We all probably remember the enzyme kinetics graphs from school about optimal pH, temperature and substrate concentration in relation to rate of reaction. Well, enzymes are vital biological molecules (typically proteins) that significantly speed up chemical reactions within cells. They play key roles in a number of processes within the body, including digestion and metabolism. On the other hand, these molecules have also provided use in vitro.
The most commonly used form of enzymatic DNA synthesis is polymerase chain reaction (PCR). Experts widely use PCR to rapidly make copies of specific DNA samples, which is particularly important when there is very little sample available. For decades, biologists have been building custom DNA sequences chemically. However, new enzymatic strategies are emerging that help circumvent some of the limitations. In this blog, we explore what enzymatic DNA synthesis is and what promise it holds for the future.
What is enzymatic DNA synthesis?
In recent years, the field of synthetic biology has garnered a lot of interest. This field of science involves the application of engineering principles to biology. It seeks to create new biological parts, devices and systems or to redesign systems that already exist in nature. However, synthetic biology relies on advances in DNA synthesis for easy, affordable and quick access to accurate nucleic sequences.
While there have been several advances in sequencing methods and approaches, our ability to write DNA has fallen short. Standard DNA synthesis continues to rely on a 40-year-old phosphoramidite chemistry. This process involves multiple rounds of stepwise assembly of chemically modified nucleotides. However, this chemistry is limited in its ability to produce long DNA of sufficient quality, with efficiency dropping off beyond ~200 mers. Not only this, the harsh chemicals used are also environmentally hazardous.
Luckily, template-independent DNA synthesis is well established in nature. Most researchers have homed in on a specific DNA polymerase that requires no template – terminal deoxynucleotidyl transferase (TdT). Researchers realised the theoretical potential of this enzyme as tool for controlled DNA synthesis in the early 1960s. However, the exact mechanism and function of the enzyme remained poorly understood for several decades. Then around 2013 to 2014, the need for DNA synthesis alternatives fuelled a surge of interest. Subsequently, three companies offering TdT-based DNA synthesis were founded – Molecular Assemblies, DNA Script and Nuclera.
Controlled synthesis of specific DNA sequences occurs somewhat like sequencing by synthesis (SBS) – used in several NGS platforms. The same TdTs can be used as catalysts in combination with four reversible terminator deoxyribonucleotide triphosphate (dNTP) analogues. However, unlike SBS, this method does not require a template nucleic acid and is capable of de novo synthesis. After multiple cycles of extension, the strand can then be cleaved from its solid support. Since the DNA is synthesised through an enzymatic process, it exists as a completely natural, biologically active molecule.
The future of enzymatic DNA synthesis?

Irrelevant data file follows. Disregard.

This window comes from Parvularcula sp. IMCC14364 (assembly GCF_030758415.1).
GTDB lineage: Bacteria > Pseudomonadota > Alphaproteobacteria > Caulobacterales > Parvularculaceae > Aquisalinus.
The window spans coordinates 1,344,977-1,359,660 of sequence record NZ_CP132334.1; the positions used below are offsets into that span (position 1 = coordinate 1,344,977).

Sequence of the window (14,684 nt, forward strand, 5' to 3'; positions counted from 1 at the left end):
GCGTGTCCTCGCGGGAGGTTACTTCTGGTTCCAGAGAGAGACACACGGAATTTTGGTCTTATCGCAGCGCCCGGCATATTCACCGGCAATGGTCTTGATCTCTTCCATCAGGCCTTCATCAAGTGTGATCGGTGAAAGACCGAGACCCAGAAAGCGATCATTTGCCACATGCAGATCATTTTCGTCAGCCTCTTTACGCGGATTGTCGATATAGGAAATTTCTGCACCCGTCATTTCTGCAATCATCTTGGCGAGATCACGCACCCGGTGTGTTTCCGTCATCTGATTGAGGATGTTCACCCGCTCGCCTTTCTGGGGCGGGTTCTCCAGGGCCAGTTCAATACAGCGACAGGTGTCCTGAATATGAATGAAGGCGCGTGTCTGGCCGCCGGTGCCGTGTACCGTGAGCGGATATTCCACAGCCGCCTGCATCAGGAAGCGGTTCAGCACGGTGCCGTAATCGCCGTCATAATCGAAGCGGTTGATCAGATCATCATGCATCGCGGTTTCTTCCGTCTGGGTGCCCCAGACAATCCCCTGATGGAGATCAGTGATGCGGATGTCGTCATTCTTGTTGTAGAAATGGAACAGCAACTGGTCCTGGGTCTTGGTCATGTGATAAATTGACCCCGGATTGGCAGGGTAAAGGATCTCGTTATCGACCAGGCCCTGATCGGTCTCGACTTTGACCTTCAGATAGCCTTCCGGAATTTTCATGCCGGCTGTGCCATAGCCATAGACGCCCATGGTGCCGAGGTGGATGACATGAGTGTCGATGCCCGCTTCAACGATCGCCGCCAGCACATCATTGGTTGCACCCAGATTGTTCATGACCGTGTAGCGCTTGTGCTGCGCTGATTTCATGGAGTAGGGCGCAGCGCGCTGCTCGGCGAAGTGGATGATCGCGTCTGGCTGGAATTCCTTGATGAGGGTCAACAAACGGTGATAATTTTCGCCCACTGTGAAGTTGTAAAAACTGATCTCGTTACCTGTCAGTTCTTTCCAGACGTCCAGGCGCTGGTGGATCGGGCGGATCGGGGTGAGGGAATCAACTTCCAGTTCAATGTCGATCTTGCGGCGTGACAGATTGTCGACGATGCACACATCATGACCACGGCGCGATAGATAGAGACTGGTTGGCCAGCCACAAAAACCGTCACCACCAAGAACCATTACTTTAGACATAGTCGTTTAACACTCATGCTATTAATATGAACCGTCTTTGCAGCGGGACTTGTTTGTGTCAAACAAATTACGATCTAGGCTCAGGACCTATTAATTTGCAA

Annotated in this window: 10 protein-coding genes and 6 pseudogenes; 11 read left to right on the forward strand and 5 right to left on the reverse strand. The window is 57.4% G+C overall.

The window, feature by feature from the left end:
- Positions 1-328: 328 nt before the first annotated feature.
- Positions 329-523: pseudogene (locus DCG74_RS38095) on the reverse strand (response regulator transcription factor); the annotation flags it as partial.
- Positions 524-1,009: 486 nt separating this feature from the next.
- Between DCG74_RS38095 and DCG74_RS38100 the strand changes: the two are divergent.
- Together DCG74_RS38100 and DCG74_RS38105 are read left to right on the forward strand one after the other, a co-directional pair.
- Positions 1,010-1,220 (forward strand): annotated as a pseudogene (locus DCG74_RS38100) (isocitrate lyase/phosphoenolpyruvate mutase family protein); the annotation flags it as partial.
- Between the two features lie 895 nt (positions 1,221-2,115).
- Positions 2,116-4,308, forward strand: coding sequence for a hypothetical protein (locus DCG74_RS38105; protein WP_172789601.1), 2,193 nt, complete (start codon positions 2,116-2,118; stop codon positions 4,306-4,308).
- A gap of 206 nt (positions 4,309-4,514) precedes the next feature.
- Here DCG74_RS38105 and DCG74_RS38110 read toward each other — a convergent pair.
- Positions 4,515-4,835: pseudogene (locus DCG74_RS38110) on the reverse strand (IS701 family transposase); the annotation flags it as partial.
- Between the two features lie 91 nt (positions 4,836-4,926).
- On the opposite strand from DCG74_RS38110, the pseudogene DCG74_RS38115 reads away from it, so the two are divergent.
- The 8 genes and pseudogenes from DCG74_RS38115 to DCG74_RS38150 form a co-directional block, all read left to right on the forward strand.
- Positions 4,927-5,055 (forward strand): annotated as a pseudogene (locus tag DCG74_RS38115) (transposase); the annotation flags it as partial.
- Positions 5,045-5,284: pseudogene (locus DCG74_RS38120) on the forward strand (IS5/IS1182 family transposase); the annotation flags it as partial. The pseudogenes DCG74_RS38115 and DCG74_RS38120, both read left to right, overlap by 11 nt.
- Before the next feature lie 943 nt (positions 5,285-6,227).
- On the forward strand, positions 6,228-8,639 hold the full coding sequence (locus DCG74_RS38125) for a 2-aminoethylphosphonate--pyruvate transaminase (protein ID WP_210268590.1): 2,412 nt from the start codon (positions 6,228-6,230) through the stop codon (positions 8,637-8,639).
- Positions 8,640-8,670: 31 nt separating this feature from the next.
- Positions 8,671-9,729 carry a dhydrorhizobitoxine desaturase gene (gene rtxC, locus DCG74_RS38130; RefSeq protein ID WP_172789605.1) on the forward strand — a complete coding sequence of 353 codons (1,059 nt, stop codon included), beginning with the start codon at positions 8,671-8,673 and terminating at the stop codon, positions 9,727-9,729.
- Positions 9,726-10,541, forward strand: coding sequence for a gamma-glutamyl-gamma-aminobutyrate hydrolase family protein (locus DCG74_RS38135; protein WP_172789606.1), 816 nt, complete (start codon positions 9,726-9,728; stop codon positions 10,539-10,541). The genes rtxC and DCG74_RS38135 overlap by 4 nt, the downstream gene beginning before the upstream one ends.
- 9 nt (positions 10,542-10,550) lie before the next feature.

Although promising, several challenges in enzymatic DNA synthesis remain. Researchers have noted that the enzyme exhibits some notable biases. This in turn could affect the reliability of the process. The performance can also decline if the strand starts to form secondary structures. Therefore, more protein engineering may be necessary to improve the enzyme’s performance and increase its reliability.
There are at least half a dozen companies now active in this space. As a result, a variety of business models have emerged. Nuclera and DNA Script are both working on developing benchtop DNA printer instruments. Additionally, a few companies have already started manufacturing enzymatically generated DNA for customers (yet on a limited basis). For example, Camena is producing oligos for a COVID-19 test currently in development.
Beyond synthetic biology, this method could also help accelerate the production of nucleic acid-based vaccines. Excitingly, researchers could also use it for DNA-based data storage. For example, Twist Bioscience last month stored a Netflix Original Series on their synthetic DNA. However, the goal here is somewhat different. Using DNA to store information will also require advances in synthesis throughput and reductions in the cost per base.
After years of effort, enzymatic synthesis performance is reaching some important milestones. For example, DNA Script has managed to achieve up to 99.7% coupling efficiency with its enzymatic process. This exceeds the estimated 99.2-99.3% efficiency of phosphoramidite chemistry.
Enzymatic synthesis of DNA is still in its infancy, but there has already been a lot of progress and innovation that has emerged from the field. There are several areas of interest emerging from this technique including large-scale synthesis of nucleic acids for therapeutic, agricultural and nucleic acid-based materials and also DNA-data storage.
If the core fundamentals of enzymatic synthesis translate effectively in these applications, the ability to develop fast, high-throughput synthesis of long DNA strands on demand could be revolutionary.
Image credit: By Yuuji – canva.com